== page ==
En EspaŅol

Q. Who is Mr. Smarty Plants?

A: There are those who suspect Wildflower Center volunteers are the culpable and capable culprits. Yet, others think staff members play some, albeit small, role. You can torture us with your plant questions, but we will never reveal the Green Guru's secret identity.

Help us grow by giving to the Plant Database Fund or by becoming a member

Did you know you can access the Native Plant Information Network with your web-enabled smartphone?

Share

Ask Mr. Smarty Plants

Ask Mr. Smarty Plants is a free service provided by the staff and volunteers at the Lady Bird Johnson Wildflower Center.

Search Smarty Plants
    
 
See a list of all Smarty Plants questions
Can't find the answer in our existing FAQs, submit a question to Mr. Smarty Plants.
Need help with plant identification, visit the plant identification page.
 
rate this answer
2 ratings

Tuesday - May 06, 2008

From: Argyle, NY
Region: Northeast
Topic: Soils, Herbs/Forbs, Shrubs
Title: Plants for full sun and clay soil in NY
Answered by: Nan Hampton

QUESTION:

We live in upstate new york( zone 5) with full sun and clay soil. What flowers/flowering shrubs would be successful in this environment?

ANSWER:

There are two routes to an answer to your question. First, we can go to the Recommended Species page and pick New York. This will give you a list of commercially available native plants suitable for landscaping. You can then browse through the more than 100 species listed and learn about their growth requirements.

You can also go to the Native Plant Database and do a Combination Search choosing New York under "All states and provinces" and choosing "Sun - 6 or more hours of sun per day" under "Light requirement". This will give you nearly 800 plants to look through. You can check the soil type under "Growing Conditions" on each species page.

This will give you to opportunity to do your own choosing, but I will recommend a few favorites:

Shrubs/small trees

Amorpha fruticosa (desert false indigo)

Ceanothus americanus (New Jersey tea)

Lindera benzoin (northern spicebush)

Physocarpus opulifolius (common ninebark)

Prunus virginiana (chokecherry)

Rhus aromatica (fragrant sumac)

Shepherdia argentea (silver buffaloberry)

Herbaceous plants

Achillea millefolium (common yarrow)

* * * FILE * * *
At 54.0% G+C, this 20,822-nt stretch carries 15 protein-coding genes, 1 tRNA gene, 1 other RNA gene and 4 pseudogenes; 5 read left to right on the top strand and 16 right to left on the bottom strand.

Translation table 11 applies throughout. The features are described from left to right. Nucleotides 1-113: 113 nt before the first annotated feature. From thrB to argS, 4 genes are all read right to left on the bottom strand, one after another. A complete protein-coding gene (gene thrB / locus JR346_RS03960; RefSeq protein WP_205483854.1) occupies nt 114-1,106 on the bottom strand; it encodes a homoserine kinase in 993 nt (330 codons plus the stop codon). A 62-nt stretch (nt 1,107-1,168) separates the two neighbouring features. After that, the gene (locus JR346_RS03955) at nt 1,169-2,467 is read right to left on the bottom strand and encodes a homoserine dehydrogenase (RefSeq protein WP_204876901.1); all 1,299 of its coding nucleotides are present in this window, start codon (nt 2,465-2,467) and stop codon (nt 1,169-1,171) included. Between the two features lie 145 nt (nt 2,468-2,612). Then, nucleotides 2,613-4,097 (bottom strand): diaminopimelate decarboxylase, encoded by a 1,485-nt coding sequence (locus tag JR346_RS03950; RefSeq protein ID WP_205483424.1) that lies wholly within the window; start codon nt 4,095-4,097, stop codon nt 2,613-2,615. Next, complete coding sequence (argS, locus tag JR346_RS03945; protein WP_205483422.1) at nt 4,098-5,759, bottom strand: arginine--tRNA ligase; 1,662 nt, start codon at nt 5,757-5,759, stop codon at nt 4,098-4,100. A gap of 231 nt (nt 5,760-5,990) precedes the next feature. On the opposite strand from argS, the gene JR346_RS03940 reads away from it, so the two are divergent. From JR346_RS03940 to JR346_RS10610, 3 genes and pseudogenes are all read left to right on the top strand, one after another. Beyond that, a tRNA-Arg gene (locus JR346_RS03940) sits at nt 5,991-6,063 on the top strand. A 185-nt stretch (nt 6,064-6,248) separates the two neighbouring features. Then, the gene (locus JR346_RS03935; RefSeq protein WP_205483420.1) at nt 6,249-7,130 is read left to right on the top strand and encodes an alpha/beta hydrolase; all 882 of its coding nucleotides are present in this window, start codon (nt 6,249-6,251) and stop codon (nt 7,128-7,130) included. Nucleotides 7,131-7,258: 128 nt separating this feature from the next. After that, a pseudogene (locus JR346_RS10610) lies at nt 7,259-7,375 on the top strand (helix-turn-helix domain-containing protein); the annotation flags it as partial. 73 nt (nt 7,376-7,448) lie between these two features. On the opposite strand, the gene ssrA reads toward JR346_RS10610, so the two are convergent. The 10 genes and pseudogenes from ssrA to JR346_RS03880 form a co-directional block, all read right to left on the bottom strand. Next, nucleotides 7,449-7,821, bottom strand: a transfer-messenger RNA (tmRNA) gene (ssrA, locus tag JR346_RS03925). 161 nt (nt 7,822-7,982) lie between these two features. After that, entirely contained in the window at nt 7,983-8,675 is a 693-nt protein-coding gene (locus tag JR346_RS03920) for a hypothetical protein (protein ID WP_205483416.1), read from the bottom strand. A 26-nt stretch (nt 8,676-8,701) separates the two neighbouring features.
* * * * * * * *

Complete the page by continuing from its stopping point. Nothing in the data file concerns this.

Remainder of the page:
Conoclinium coelestinum (blue mistflower)

Coreopsis lanceolata (lanceleaf tickseed)

Lobelia siphilitica (great blue lobelia)

Lobelia cardinalis (cardinalflower)

Monarda fistulosa (wild bergamot)

Rudbeckia hirta (blackeyed Susan)


Amorpha fruticosa

Ceanothus americanus

Lindera benzoin

Physocarpus opulifolius

Rhus aromatica

Shepherdia argentea

Prunus virginiana

Achillea millefolium

22

 


Conoclinium coelestinum

Coreopsis lanceolata

Lobelia siphilitica

Lobelia cardinalis

Monarda fistulosa

Rudbeckia hirta
 

More Shrubs Questions

Small native evergreen shrubs for North Carolina
May 17, 2007 - I live in zone 7 and need miniature shrub to go in flower bed situated in full sun. I love gardenias but afraid the intensity of the sun might be too much.
view the full question and answer

Why is cedar pollen so heavy this year?
January 08, 2011 - Dear Mr Smarty, Is this year a heavier than normal year for cedar pollen?? If so why?
view the full question and answer

Shrubs for planting under hollies in DC
April 01, 2011 - I would like shrub suggestions for planting under holly trees. I live in Washington, DC and have 2 very well-established large holly trees (2 story tall trees) in the front of our house, facing north...
view the full question and answer

Need suggestions for privacy hedge in Northern NJ.
May 01, 2012 - Hi, I'm looking for advice on what plant would make an excellent privacy hedge in Northern NJ (Bergen County). Ideally something low maintenance, about 5 feet tall, would act as a fence. Thanks...
view the full question and answer

Shrubs for fenceline in Houston
September 13, 2009 - I live in Houston, TX and would like your suggestion on what plants, trees or shrubs would work best to grow alongside a fence to hide a neighbor's backyard. We all have relatively small backyards.
view the full question and answer

Smarty Plants's Facebook profile Support the Wildflower Center by Donating Online or Becoming a Member today.

Mr. Smarty Plants wants you to be his Facebook friend. Click the Facebook icon to add yourself to Mr. Smarty Plants list of friends.
E-NEWSLETTER | BECOME A MEMBER | DONATE NOW | MEDIA | SITEMAP | STAFF
© 2015 Lady Bird Johnson Wildflower Center